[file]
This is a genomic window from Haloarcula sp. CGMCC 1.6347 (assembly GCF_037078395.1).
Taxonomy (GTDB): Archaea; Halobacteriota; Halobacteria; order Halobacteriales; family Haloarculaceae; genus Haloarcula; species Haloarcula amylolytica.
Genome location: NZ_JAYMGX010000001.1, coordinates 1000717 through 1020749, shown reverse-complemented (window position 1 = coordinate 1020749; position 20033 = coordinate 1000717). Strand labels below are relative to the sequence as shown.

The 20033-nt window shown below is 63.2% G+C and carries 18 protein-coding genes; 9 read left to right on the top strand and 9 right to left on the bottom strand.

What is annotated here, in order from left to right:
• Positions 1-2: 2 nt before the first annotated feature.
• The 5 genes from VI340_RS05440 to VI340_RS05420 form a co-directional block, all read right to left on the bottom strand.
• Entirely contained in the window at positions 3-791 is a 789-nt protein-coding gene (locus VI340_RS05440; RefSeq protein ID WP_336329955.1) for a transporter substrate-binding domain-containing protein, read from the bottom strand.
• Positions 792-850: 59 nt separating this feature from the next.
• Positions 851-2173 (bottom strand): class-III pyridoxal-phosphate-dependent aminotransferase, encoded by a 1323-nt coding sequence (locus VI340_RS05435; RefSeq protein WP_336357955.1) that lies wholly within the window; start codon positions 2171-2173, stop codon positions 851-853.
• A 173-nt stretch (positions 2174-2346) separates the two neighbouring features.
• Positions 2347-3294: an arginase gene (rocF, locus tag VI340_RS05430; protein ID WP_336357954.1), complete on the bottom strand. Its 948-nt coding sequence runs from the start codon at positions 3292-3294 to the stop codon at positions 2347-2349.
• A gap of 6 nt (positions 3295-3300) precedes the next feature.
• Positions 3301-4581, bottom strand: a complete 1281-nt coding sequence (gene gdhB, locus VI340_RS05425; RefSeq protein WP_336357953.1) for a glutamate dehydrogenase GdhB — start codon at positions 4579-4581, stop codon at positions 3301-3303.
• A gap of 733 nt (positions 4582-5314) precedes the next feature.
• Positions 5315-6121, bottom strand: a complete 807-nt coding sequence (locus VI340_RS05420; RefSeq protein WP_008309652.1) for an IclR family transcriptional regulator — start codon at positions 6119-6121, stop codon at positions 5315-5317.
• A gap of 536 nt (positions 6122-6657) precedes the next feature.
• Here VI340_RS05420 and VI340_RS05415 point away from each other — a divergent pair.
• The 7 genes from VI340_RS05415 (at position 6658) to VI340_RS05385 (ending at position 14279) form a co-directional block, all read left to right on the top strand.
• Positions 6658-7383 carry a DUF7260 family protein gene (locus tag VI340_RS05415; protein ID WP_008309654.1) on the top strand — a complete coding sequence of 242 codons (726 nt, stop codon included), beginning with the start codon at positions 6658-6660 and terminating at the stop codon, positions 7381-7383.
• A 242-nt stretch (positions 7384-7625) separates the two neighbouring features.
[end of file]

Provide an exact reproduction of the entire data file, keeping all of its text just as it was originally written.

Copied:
This is a genomic window from Haloarcula sp. CGMCC 1.6347 (assembly GCF_037078395.1).
Taxonomy (GTDB): Archaea; Halobacteriota; Halobacteria; order Halobacteriales; family Haloarculaceae; genus Haloarcula; species Haloarcula amylolytica.
Genome location: NZ_JAYMGX010000001.1, coordinates 1000717 through 1020749, shown reverse-complemented (window position 1 = coordinate 1020749; position 20033 = coordinate 1000717). Strand labels below are relative to the sequence as shown.

The 20033-nt window shown below is 63.2% G+C and carries 18 protein-coding genes; 9 read left to right on the top strand and 9 right to left on the bottom strand.

What is annotated here, in order from left to right:
• Positions 1-2: 2 nt before the first annotated feature.
• The 5 genes from VI340_RS05440 to VI340_RS05420 form a co-directional block, all read right to left on the bottom strand.
• Entirely contained in the window at positions 3-791 is a 789-nt protein-coding gene (locus VI340_RS05440; RefSeq protein ID WP_336329955.1) for a transporter substrate-binding domain-containing protein, read from the bottom strand.
• Positions 792-850: 59 nt separating this feature from the next.
• Positions 851-2173 (bottom strand): class-III pyridoxal-phosphate-dependent aminotransferase, encoded by a 1323-nt coding sequence (locus VI340_RS05435; RefSeq protein WP_336357955.1) that lies wholly within the window; start codon positions 2171-2173, stop codon positions 851-853.
• A 173-nt stretch (positions 2174-2346) separates the two neighbouring features.
• Positions 2347-3294: an arginase gene (rocF, locus tag VI340_RS05430; protein ID WP_336357954.1), complete on the bottom strand. Its 948-nt coding sequence runs from the start codon at positions 3292-3294 to the stop codon at positions 2347-2349.
• A gap of 6 nt (positions 3295-3300) precedes the next feature.
• Positions 3301-4581, bottom strand: a complete 1281-nt coding sequence (gene gdhB, locus VI340_RS05425; RefSeq protein WP_336357953.1) for a glutamate dehydrogenase GdhB — start codon at positions 4579-4581, stop codon at positions 3301-3303.
• A gap of 733 nt (positions 4582-5314) precedes the next feature.
• Positions 5315-6121, bottom strand: a complete 807-nt coding sequence (locus VI340_RS05420; RefSeq protein WP_008309652.1) for an IclR family transcriptional regulator — start codon at positions 6119-6121, stop codon at positions 5315-5317.
• A gap of 536 nt (positions 6122-6657) precedes the next feature.
• Here VI340_RS05420 and VI340_RS05415 point away from each other — a divergent pair.
• The 7 genes from VI340_RS05415 (at position 6658) to VI340_RS05385 (ending at position 14279) form a co-directional block, all read left to right on the top strand.
• Positions 6658-7383 carry a DUF7260 family protein gene (locus tag VI340_RS05415; protein ID WP_008309654.1) on the top strand — a complete coding sequence of 242 codons (726 nt, stop codon included), beginning with the start codon at positions 6658-6660 and terminating at the stop codon, positions 7381-7383.
• A 242-nt stretch (positions 7384-7625) separates the two neighbouring features.